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Digital Mums Don’t want maternity leave to end? How I became a work from home mum

Don’t want maternity leave to end? How I became a work from home mum

We totally get it... you're on maternity leave or a career break and there is that nagging voice in your head weighing up what you're going to do career wise in the future. In this guest blog, we hear from mum blogger Molly Forbes aka Mother's Always Right. She shares how she became a work from home mum and gives you her top tips on finding that perfect flexible job (we know we're biased but we obviously love the tip about social media training!)

"I’ve been a mum for seven years and four months. For six and a half of those years I’ve been self-employed, mainly working from home, around my children.

When I was pregnant with my first daughter in 2010, I never planned not to go back to work. But when I worked out that most of my salary would go on childcare and petrol, I couldn’t see the point of returning to a full-time job (part-time hours weren’t an option) where I’d basically be working to put my baby in nursery.

How I became a work from home mum:

My pre-baby job was as a radio journalist. I wanted to move into doing more writing work that I could do from home, but I had no idea where to start. That’s when I decided to start a blog and Mother's Always Right was born in February 2011.

At first,the blog was just a chance to practise my writing skills, but it quickly became a source of work in its own right. I’d use it as an online portfolio, linking to it in emails to editors for prospective work. After a few months I started to get emails from brands and companies interested in advertising on my blog. Back then companies were only just starting to invest in social media and advertising, and the budgets were nothing compared to what they are today. I’d work on my blog and send out pitches to editors during nap-times and in the evenings. Having never done any photography before, I taught myself how to use a camera and started to learn some basic SEO and social media skills.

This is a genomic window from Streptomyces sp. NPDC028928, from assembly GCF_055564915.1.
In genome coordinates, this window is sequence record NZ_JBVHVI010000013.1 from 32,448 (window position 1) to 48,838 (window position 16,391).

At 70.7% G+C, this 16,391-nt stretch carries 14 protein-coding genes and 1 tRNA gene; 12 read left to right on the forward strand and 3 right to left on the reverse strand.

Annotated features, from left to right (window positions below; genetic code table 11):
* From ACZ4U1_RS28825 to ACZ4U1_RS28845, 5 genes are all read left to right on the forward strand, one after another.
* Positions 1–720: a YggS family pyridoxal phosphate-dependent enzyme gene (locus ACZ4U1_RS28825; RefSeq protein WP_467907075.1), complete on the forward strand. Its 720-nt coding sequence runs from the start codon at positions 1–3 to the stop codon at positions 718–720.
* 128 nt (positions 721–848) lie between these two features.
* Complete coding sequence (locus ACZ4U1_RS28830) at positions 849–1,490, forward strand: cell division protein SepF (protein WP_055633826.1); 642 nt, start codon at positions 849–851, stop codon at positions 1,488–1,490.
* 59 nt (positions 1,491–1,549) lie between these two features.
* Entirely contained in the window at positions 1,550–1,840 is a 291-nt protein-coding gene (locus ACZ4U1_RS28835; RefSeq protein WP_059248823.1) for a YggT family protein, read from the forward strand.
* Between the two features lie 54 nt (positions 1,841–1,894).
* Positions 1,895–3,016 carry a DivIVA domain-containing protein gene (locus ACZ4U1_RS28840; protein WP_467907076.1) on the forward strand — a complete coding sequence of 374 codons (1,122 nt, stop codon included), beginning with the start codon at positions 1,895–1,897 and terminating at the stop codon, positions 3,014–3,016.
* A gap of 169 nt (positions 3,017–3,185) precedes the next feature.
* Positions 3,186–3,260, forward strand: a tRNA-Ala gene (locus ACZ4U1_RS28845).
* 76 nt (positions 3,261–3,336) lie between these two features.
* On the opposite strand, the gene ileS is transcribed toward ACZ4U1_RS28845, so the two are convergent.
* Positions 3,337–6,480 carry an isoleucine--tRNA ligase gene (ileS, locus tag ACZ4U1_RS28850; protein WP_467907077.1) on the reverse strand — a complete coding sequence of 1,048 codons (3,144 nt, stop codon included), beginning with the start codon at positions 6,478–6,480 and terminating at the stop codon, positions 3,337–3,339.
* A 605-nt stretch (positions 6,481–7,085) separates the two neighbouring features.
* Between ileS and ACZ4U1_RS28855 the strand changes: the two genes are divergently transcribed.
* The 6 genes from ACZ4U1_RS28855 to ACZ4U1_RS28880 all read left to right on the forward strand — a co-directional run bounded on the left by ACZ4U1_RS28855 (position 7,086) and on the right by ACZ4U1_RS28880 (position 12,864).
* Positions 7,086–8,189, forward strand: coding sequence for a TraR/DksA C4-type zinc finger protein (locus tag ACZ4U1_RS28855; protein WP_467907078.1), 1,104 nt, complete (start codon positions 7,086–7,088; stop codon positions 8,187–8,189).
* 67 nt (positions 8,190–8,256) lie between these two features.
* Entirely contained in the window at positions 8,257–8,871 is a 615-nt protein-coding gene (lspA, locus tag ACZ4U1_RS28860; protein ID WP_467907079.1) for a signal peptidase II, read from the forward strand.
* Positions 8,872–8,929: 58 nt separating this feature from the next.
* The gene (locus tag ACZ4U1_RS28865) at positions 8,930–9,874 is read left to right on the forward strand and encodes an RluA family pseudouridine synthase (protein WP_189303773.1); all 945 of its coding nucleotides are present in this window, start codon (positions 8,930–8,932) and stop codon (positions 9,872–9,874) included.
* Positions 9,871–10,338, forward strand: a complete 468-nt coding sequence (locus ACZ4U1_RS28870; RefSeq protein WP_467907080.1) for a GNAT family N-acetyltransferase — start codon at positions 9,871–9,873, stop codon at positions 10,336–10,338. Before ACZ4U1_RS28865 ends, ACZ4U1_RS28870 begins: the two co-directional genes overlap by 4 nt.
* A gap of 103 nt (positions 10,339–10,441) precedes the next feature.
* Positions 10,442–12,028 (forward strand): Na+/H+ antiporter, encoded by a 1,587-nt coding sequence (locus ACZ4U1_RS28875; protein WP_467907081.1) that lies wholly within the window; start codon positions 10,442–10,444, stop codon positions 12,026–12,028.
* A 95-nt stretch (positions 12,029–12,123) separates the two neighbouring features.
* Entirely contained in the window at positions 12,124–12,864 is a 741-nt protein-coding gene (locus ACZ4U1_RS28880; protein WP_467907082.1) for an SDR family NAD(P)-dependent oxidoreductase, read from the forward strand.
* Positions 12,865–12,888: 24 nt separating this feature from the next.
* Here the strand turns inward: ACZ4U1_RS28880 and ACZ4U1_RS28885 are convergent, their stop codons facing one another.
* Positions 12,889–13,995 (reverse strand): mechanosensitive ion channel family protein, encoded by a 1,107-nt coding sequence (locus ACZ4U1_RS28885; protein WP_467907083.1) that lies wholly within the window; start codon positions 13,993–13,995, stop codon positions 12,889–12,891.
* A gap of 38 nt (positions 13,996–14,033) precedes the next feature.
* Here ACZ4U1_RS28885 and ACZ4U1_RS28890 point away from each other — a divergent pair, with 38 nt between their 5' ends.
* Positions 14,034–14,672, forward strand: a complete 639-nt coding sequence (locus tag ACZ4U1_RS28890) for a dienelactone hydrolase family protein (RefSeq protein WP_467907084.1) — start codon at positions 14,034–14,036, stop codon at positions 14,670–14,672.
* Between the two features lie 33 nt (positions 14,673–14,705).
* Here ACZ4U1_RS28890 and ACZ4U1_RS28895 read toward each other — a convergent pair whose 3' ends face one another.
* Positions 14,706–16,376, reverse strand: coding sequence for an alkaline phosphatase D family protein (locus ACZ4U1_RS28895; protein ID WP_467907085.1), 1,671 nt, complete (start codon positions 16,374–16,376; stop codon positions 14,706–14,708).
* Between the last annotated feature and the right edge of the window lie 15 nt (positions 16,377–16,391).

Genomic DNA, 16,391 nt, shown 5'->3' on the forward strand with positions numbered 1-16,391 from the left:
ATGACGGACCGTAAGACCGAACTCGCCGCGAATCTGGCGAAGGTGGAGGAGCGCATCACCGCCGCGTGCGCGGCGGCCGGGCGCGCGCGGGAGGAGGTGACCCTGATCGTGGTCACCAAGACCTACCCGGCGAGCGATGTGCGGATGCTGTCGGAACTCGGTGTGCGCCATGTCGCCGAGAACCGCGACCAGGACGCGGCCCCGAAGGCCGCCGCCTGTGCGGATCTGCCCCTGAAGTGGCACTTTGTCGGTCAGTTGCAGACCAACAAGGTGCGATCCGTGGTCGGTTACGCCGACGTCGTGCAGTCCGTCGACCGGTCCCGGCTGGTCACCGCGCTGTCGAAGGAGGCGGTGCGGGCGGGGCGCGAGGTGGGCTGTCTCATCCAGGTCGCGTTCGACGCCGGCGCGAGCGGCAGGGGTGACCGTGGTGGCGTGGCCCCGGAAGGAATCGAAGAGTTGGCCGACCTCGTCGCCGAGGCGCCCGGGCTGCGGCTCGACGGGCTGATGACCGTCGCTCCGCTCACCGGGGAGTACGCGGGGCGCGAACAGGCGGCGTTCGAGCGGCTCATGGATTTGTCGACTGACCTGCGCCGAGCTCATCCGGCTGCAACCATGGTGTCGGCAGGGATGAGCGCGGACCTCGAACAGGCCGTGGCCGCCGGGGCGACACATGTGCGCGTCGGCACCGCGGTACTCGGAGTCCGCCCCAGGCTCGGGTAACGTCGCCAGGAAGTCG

Digital Mums Don’t want maternity leave to end? How I became a work from home mum

How I earn my money now:

Although I still earn part of my income writing for magazines, doing the occasional freelance radio news-reading shift at weekends and writing for other websites, the lion’s share of my salary now comes from my blog and YouTube channel. Companies commission me to make content for their sites, or to write sponsored posts and make video collaborations that sit on my own platforms.

I’m not rich, but I earn more working part-time from home than I did in my previous full-time job and I don’t have to pay tons in childcare. Most importantly though, I feel like I’ve opened up my future employment prospects if I did decide to go back into contracted work in an office. I have way more skills now than I did seven years ago, along with a confidence that I only found through being self-employed.

My advice:

If you’re interested in working from home, then my first piece of advice is to think about what your skills are. You don’t need to start a blog or a YouTube channel to bring in an income.

Maybe you have incredible organisational skills – then how about working as a VA (Virtual Assistant)? Or perhaps you’re really good at design and could take on freelance design jobs around your baby’s nap-time. Maybe you haven’t got any obvious skills to utilise at home yet but would be interested in getting some. There are lots of online courses specifically aimed at mums now, including the popular Digital Mums course which offers social media training.

Whatever you do, know that it’s not always going to be easy. There are lots of down-sides to being self-employed, not least the lack of a regular pay-cheque and often having to work late into the night. But, for me, the pros outweigh the cons. I’ve never missed a nativity play or school sports day yet. That’s not something I’d be able to say if I’d gone back to my old job.

You can find out more about our Social Media Management Courses here - we are currently taking applications for our January and February courses.

This post originally appeared on BabyCentre.

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